Literacy Spot #25: Brainstorming

I used brainstorming a lot when I was teaching young children; as a tool to determine the understanding/existing level of knowledge of a given topic or to provide insight into the questions that the children had about the topic. When working with pre-reading children (children as young as two years of age), our brainstorm records would include both words and picture cues.

Brainstorming in this manner is a fabulous literacy (and thinking!) tool. Children are required to organise their thoughts and communicate them verbally, and they see the written word used to capture their ideas so that they can be revisited again and again, teaching them that words are recorded to communicate meaning and that the words remain the same each time they are read.

Depending upon how questions are asked, this type of exercise can also encourage the development of divergent thinking.

Divergent thinking is a thought process or method used to generate creative ideas by exploring many possible solutions…. Divergent thinking typically occurs in a spontaneous, free-flowing manner, such that many ideas are generated in an emergent cognitive fashion. Many possible solutions are explored in a short amount of time, and unexpected connections are drawn.

~ Wikipedia

Let me give you an example. Immy is looking forward to the soon to be released Disney movie, Winnie the Pooh. We have watched the movie trailer online a few times as I am hoping some preparation will make this cinema visit less traumatic than the last 🙂 We noticed in the trailer that the characters are trying to help Eeyore find a new tail (he appears to have lost his real tail) and they suggest all sorts of impractical solutions! I prepared a simple sheet of paper with a picture of Eeyore (sans tail) and asked Immy for her ideas, what did she think would make a good replacement tail for Eeyore?
Brainstorming - divergent thinking - literacy
Our brainstorming included discussing what sort of shape the replacement tail would need to be and Immy started by suggesting items that were ‘long and straight’ but during the course of our discussion this was refined to ‘long and thin and soft.’ I recorded all of her ideas on our brainstorm sheet, even the less practical ones 🙂 (and a few of Dad 101’s as well). Immy has enjoyed revisiting our brainstorming sheet over and over and has fun choosing which she thinks would work the best each time. I know she can’t wait to see what they choose in the movie!

If you you would like to see more examples of asking questions that encourage creative thinking, try this post.

Have you tried brainstorming with your child?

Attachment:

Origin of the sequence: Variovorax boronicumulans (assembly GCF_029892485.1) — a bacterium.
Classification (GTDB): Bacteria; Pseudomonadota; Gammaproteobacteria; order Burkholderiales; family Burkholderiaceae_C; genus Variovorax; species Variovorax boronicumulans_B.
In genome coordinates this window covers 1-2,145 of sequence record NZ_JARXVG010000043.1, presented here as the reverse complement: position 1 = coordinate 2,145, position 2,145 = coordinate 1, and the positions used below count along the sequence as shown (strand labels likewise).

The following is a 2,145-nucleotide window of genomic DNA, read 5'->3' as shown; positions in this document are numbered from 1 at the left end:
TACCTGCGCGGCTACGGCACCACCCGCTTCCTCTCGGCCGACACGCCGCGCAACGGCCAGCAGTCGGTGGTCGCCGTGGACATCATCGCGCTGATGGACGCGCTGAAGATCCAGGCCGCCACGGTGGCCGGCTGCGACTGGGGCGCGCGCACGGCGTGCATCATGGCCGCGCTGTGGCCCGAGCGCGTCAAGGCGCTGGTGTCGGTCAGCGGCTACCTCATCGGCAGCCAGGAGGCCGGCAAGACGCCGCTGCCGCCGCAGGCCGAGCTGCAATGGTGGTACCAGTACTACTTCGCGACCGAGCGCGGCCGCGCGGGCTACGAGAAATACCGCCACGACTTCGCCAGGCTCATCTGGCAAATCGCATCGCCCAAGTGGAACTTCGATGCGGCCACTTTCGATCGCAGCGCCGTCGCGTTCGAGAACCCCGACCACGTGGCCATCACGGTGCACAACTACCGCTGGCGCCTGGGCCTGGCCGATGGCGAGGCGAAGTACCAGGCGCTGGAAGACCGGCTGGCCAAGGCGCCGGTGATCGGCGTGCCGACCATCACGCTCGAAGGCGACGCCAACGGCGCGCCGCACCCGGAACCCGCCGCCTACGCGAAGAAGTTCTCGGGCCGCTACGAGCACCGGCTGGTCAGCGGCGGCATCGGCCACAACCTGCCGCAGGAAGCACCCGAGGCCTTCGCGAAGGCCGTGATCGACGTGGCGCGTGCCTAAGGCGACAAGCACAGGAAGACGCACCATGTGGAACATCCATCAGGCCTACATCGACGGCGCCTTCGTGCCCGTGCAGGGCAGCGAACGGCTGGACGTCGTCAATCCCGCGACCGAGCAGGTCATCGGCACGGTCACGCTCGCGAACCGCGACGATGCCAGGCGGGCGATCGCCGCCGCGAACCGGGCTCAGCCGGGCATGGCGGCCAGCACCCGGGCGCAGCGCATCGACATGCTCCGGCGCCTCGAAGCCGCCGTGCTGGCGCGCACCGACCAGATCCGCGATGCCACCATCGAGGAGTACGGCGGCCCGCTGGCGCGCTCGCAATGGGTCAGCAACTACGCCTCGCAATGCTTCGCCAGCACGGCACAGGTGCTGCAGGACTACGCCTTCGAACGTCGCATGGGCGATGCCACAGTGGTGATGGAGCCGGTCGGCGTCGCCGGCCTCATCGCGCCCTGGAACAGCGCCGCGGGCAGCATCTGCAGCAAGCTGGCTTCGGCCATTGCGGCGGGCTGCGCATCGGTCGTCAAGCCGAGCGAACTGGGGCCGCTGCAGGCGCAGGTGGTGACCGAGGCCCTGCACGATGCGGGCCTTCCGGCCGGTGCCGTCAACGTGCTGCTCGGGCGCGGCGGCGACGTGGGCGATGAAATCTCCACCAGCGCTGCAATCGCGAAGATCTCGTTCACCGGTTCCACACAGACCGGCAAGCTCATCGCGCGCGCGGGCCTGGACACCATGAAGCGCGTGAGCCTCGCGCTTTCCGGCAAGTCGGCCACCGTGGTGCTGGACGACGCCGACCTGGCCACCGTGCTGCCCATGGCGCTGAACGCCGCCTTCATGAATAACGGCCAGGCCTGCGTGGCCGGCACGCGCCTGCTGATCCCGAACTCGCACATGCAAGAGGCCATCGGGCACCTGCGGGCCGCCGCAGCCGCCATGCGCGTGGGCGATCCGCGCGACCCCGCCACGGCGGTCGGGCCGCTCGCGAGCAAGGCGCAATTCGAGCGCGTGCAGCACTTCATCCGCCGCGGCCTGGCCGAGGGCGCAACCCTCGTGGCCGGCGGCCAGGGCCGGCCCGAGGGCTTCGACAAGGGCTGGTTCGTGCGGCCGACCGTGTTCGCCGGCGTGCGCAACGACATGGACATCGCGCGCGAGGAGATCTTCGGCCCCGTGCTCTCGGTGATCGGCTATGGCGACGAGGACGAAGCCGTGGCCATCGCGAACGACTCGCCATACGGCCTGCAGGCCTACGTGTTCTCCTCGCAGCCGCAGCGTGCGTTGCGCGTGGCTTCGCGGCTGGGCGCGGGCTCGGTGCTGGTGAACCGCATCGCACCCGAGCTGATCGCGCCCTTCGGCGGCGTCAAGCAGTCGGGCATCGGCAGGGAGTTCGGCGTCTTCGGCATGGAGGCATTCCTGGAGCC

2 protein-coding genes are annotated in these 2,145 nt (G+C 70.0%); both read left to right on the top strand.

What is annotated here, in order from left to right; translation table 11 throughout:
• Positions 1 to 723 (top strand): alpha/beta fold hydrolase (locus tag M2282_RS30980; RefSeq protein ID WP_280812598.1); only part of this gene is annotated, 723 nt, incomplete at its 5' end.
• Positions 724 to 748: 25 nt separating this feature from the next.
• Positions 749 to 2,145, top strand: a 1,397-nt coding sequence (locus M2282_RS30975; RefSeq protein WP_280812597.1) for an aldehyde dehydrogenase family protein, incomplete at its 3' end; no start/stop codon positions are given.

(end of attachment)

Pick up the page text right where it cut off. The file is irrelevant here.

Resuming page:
What is Childhood 101′s Literacy Spot? It is a weekly reminder of the importance of young children learning playfully as each week I share one idea for playing around with literacy, taken from my many years working as an early childhood teacher. Visit the previous Literacy Spot posts for more fun ideas for playing with literacy.


  1. 😀 We must be on a similar wave length. I brainstormed with Annie last week what ‘Happy’ meant to her before we went looking for photos for her ‘Happy’ collage that I blogged about today. So fascinating what ideas children come up with.

    I tried to do something similar with Heidi but it was very challenging, she almost has to draw her ideas as she has such trouble expressing them coherently in words – and staying on topic.

  2. Wow, no, I hadn’t thought to try this with my 2 1/2 year old but his language is sufficient enough that I think it would be a hit. I predict he’ll love revisiting it too. Thanks for the great idea!

    1. It may take a little time for him to get the idea and it is often easier with more than one child, especially when they are little.

  3. Yes! I have a class of 23 4.5 -6 year olds and we brainstorm all the time! I find it’s a great way for them to share their ideas with one another and the children must feel the same way as they recently started calling ‘brainstorming meetings’ of their own accord. This happened for the first time when a group of boys who were building a house together with the blocks didn’t quite see eye to eye – they called a meeting and, after much discussion, drew their collective ideas on paper.

    I also use brainstorming as a way for the children to reflect on their learning.

    1. I love that they called their own brainstorming meeting. It is that type of learning in action that warms your heart as the teacher of young ones 🙂

Comments are closed.